// Album Recommendation

Wild Beasts

Present Tense


"Winter was long, now we've come to feast
We may be savage and raw, but at the core
We've higher needs."


Present Tense Wild Beasts Album Cover

Singer/guitarist Hayden Thorpe and singer/bassist Tom Fleming constitute one damn fine and distinguished songwriting team within the Alternative/Indie genre, and Wild Beasts’ fourth full-length release, Present Tense, is the British band’s most ambitious, focused and accomplished album to date (as of 2014). Present Tense could very well be Wild Beasts’ Black Celebration (the album that took Depeche Mode to new heights, both creatively and commercially), with its tales of yearning, lust, and sexual debauchery, and its emphasis on both vintage and modern synth sounds.

Wanderlust kicks off proceedings with rigid drums and assertive bass, and then a smoldering, slightly ominous synth slowly fades in, upon which Hayden Thorpe states the following: “We’re decadent beyond our means” and “Don’t confuse me with someone who gives a fuck”. It’s an effective start to the album and sets the scene for the unapologetic declarations of hedonism that are about to play out. Nature Boy is based on a simple, slow beat sustained by Chris Talbot’s subtle snare drum and bongos, while a pulsating synth underscores the sleazy, callous lyrics that deal with adultery and selfish sexual acts (“The things she said she'd never do / A little fun for me, and none for you”).

Mecca depicts spiritual sex as a sort of religious experience, hence the title, a metaphorical reference to the pilgrimage to Mekka in Saudi Arabia where several million people of varying nationalities worship in unison (“I'm a pilgrim and you're the shrine to / All the lovers they loved before us and breathed in this ether / Where the body goes, the mind will follow soon after”). And the gorgeous Sweet Spot, featuring a gently chugging guitar riff and sporadic Martin Gore-inspired analog synth, is a paean to orgasm that once again compares fulfilling sex to a spiritual compatibility with the words “It’s in the holy ghost of air / Between two hands held in prayer / There is a godly state/ Where the real and the dream may consummate.”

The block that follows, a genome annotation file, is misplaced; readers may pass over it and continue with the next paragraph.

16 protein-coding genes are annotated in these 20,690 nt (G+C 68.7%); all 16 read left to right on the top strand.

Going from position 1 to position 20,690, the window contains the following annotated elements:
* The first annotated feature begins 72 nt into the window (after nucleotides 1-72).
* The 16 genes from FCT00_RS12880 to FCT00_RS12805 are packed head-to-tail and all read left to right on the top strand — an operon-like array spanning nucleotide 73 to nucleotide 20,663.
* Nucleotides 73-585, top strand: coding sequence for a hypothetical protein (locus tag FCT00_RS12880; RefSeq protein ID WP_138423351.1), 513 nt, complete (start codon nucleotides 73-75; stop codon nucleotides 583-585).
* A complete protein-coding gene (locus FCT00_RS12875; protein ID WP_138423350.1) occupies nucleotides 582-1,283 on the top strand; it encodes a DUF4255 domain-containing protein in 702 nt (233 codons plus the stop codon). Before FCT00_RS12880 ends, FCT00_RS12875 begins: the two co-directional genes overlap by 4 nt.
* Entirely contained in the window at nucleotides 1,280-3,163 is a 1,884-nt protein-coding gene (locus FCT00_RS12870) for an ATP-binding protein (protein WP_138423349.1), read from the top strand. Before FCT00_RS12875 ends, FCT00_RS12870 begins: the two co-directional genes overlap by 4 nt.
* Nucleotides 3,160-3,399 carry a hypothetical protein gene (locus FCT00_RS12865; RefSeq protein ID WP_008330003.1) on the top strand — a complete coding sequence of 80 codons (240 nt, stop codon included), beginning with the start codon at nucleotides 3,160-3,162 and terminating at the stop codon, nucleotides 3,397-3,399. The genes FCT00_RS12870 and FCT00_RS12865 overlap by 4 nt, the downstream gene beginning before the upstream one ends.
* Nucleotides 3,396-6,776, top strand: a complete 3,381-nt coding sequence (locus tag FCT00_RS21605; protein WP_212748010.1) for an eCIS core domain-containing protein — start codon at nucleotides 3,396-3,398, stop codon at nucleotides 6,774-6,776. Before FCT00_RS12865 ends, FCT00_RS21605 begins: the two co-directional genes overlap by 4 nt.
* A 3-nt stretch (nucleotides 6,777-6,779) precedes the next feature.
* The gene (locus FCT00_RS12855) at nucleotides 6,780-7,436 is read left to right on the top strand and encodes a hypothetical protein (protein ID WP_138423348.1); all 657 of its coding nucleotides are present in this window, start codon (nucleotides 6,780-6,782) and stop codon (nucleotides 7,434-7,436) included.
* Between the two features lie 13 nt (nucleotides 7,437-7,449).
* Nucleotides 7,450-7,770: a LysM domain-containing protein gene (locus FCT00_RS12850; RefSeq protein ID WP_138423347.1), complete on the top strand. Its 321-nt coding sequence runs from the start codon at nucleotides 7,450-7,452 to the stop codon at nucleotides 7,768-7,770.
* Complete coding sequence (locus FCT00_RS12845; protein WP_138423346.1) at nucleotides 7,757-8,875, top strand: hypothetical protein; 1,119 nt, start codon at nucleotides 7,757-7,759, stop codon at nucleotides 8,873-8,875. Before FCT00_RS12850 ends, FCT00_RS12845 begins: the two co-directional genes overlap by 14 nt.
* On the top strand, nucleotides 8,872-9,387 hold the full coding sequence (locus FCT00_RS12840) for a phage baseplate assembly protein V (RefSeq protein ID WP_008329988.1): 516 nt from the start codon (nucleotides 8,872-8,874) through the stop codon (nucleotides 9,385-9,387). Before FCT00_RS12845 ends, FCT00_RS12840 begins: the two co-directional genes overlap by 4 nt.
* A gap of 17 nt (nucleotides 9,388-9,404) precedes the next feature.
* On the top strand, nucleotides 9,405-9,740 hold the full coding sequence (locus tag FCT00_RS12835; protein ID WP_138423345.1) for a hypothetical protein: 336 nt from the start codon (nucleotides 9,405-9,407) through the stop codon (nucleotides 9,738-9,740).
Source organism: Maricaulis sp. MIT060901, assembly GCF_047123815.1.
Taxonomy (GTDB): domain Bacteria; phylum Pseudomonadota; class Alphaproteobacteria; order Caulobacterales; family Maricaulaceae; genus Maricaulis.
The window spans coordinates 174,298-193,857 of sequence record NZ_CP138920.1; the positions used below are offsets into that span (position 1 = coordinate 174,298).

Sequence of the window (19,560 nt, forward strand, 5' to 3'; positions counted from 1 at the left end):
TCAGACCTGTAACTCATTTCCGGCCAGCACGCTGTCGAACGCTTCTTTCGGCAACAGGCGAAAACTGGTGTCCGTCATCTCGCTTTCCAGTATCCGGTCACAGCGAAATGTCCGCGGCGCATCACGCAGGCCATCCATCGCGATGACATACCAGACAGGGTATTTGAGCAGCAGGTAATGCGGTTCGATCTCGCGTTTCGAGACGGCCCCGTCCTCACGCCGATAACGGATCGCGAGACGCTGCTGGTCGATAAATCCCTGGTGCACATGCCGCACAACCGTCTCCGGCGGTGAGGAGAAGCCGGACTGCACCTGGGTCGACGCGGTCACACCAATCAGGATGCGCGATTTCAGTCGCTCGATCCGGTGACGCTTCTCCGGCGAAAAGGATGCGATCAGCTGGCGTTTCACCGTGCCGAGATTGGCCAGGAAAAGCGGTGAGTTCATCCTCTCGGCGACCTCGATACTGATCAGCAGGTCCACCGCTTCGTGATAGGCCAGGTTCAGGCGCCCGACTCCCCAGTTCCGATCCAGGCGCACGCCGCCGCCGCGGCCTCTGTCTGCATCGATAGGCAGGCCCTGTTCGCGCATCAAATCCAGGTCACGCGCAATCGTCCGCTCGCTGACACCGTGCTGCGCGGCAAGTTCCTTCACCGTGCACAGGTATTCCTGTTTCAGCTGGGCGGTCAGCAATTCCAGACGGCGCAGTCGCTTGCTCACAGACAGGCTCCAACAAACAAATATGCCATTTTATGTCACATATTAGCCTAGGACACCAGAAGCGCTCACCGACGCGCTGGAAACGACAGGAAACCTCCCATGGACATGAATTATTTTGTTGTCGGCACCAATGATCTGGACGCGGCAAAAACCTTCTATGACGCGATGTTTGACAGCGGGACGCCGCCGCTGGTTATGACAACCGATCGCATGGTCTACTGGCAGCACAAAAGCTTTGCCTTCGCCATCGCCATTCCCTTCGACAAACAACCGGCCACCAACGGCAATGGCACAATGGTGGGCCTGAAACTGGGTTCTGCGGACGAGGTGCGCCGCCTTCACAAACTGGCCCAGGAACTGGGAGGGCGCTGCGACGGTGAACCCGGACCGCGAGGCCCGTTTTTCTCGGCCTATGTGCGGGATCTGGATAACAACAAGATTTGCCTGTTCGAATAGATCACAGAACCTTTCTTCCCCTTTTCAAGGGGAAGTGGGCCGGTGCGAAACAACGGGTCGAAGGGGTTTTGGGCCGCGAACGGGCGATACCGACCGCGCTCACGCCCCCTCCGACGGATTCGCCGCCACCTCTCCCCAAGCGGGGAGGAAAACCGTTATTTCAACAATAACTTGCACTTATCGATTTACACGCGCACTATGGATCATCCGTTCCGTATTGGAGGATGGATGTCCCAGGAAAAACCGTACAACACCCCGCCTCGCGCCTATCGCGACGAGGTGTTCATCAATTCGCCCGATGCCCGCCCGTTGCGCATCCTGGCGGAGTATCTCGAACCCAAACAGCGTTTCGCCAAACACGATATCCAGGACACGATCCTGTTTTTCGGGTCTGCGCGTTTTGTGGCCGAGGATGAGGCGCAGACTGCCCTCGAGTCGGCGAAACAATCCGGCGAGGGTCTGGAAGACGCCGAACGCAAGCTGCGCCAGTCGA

After all the narratives of male lust and sexual debaucheries, Daughters comes off as an ironic –- almost perverse -– reflection on fatherly love and angst, an acknowledgment of the predator-like behavior towards young women that all fathers dread (“I'm taping up the windows and the doors / I'm nailing all my pretty things to the floor”). It’s an honest account of “Boys will be boys”. And they will be. That is, at least until they’ve found a woman they don’t wish to live without, real love -– that’s when they mature and become men –- a scenario that’s conveyed by the smooth A Simple Beautiful Truth whose uplifting message is heightened by a shimmering synth motif, and the romantic, heavily Depeche Mode-indebted ballad Palace, which exposes the shallow emptiness of meaningless sex and celebrates true love ("Winter was long, now we've come to feast / We may be savage and raw, but at the core / We've higher needs"). Present Tense is a joy to listen to from start to finish: the songwriting, musicianship and production, it’s all impeccable, and despite the sparse arrangements/instrumentation the songs all sound full-bodied and powerful.

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